From Russia with Love

An Interview with Gilles Mendel

OR: What do you think makes a great luxury brand?

Mendel: A great luxury brand is true to its tradition and history. Luxury to me is timeless. It’s something that is unique, that has the highest level of craftsmanship. We do fashion, but as a luxury house. Luxury is something that is special, that feels unique for you.

We live today, obviously, in a global world. The market is global, and luxury brands are also getting more and more global. I think that in this market, J. Mendel has a very unique niche because we are artisans. I think more and more that J. Mendel is not about a label, it’s not about a logo. It’s about the product. I think luxury gets appreciated when it’s about the product and not logo-oriented. I think that wealthy consumers today are looking for products that are special, that are unique, where you can see the workmanship in the garment, and you can also not automatically identify it with what your neighbor might be wearing.

Globally, the luxury market seems to go directly to those most special things. That’s why I think big houses today try to do things to measure. Everyone is trying to recreate a niche of uniqueness in a world of disposable fashion. Wealthy people want to spend money on something extraordinary, something that doesn’t look like what someone else can acquire. Our brand definitely caters to that customer. I think that a very exclusive clientele appreciates and understands our craftsmanship. They understand the quality; they understand the modernity of the product, but also its exclusivity. I think exclusivity becomes essential in this troubled market.

OR: What’s next for you and for the company?

Mendel: There are different categories that we want to develop further. Obviously, accessories are very important, especially bags. We are looking to further develop bags and leather goods, basically. There are natural affinities with J. Mendel. We want to develop home furnishings, for example. There is no more natural extension to the fur and the ready-to-wear sides of our business than to bring all those details and all that refinement and femininity to home furnishings, whether they’re fur blankets or pillows or upholstered furniture. All these things are part of our future. Outerwear is another idea. We started as a company that makes coats for the wintertime, so naturally we want to do more fur-lined coats, things for skiing and so on. This a project we’re working on. We want to bring perfume into the equation. That will come once we have reached a certain amount of distribution worldwide. We are getting there slowly, but we need a little time before moving to perfume.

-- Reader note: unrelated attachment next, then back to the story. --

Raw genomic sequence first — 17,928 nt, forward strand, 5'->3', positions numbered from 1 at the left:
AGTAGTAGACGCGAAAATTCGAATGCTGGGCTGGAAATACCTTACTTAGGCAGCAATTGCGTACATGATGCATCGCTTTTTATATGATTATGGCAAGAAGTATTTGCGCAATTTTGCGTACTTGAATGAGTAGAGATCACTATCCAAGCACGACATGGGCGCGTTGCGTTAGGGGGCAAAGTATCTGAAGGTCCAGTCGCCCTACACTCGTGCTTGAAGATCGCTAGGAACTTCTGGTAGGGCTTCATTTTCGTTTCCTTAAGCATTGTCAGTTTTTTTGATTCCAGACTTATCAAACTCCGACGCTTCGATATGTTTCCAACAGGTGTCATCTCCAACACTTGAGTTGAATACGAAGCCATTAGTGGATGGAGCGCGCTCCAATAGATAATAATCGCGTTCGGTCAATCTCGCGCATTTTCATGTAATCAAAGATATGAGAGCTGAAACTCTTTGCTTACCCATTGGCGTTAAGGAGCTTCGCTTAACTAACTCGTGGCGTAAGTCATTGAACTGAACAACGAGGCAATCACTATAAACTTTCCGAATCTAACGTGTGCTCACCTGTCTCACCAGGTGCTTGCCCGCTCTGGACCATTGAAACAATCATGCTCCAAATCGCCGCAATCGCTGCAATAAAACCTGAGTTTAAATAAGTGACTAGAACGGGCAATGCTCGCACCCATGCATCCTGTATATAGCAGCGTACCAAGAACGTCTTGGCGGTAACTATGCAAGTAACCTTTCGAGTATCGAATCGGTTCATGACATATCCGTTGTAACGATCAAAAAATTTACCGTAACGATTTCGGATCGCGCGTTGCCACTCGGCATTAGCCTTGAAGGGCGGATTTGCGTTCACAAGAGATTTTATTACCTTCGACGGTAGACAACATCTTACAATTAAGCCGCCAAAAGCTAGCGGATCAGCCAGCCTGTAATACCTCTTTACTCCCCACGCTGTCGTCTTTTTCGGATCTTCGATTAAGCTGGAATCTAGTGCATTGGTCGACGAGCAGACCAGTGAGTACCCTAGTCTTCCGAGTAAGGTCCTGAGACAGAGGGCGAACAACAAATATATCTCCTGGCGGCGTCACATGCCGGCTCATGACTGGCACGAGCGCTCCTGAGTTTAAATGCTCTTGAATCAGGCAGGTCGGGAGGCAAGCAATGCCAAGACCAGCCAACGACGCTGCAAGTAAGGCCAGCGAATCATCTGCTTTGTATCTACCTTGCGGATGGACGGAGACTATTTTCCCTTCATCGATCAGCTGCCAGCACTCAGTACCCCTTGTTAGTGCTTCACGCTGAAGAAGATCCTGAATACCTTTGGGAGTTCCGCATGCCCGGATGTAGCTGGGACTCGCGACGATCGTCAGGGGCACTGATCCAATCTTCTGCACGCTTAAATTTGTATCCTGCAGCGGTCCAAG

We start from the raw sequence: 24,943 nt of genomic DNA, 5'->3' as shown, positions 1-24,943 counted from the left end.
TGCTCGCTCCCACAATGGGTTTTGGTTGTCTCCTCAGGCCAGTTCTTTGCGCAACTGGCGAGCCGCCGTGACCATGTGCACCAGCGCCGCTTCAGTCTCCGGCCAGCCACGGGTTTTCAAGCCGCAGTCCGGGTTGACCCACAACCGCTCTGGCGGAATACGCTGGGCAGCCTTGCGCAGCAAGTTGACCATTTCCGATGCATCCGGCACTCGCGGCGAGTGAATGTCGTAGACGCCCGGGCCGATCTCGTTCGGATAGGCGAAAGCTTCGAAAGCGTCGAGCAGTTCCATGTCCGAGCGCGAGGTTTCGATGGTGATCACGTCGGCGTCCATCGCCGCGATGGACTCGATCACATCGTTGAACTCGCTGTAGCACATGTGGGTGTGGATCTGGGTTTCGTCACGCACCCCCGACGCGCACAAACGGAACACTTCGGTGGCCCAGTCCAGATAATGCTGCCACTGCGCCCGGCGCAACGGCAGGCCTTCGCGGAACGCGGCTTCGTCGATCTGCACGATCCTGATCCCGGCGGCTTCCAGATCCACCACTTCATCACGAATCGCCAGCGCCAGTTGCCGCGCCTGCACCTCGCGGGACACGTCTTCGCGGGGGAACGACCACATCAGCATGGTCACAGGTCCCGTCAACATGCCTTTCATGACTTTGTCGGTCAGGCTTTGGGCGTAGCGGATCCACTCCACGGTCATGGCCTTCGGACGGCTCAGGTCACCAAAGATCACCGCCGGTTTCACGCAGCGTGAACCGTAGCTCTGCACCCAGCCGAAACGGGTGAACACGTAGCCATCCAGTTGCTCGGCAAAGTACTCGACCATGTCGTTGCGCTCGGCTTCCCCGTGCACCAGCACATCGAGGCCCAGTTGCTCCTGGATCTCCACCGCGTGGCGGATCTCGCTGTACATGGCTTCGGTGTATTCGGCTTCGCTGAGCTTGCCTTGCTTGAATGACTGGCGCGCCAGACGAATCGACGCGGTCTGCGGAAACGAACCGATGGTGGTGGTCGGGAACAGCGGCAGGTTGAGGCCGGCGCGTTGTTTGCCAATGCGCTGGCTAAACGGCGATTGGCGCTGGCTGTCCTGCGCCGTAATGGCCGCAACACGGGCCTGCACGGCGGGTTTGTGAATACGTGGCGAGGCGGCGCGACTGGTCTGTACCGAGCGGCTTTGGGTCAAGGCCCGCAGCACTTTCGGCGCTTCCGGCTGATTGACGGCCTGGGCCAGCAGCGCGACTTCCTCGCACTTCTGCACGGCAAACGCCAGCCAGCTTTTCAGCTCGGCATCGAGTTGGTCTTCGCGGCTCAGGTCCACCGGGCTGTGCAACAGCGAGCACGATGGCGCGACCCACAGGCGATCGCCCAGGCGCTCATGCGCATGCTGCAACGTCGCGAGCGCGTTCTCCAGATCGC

OR: Are there people in the industry that you regard as real visionaries?

Mendel: In fashion, I would say that you have iconic designers like Karl Lagerfeld or Alexander McQueen.

OR: What was it like to work with Snoopy?

Mendel: I loved it. It was not that difficult: you have clear DNA and a clear picture of what the brand is about. Belle had to wear my little ethereal dress. It was fun. I love to play with cartoons, I love the challenge of bringing new ideas and a little piece of my experience to a world that is so different from mine. My best experience like that in the past was when I did two ballets for the New York City Ballet with Peter Martins. Working with dancers was extraordinary. It brought freshness to my eyes. I felt I was on vacation every day in the studio in the New York City Ballet atelier, because when you bring hand-pleated dresses to life on dancers — it’s heaven. It’s a lot of fun. I want to do more of those projects.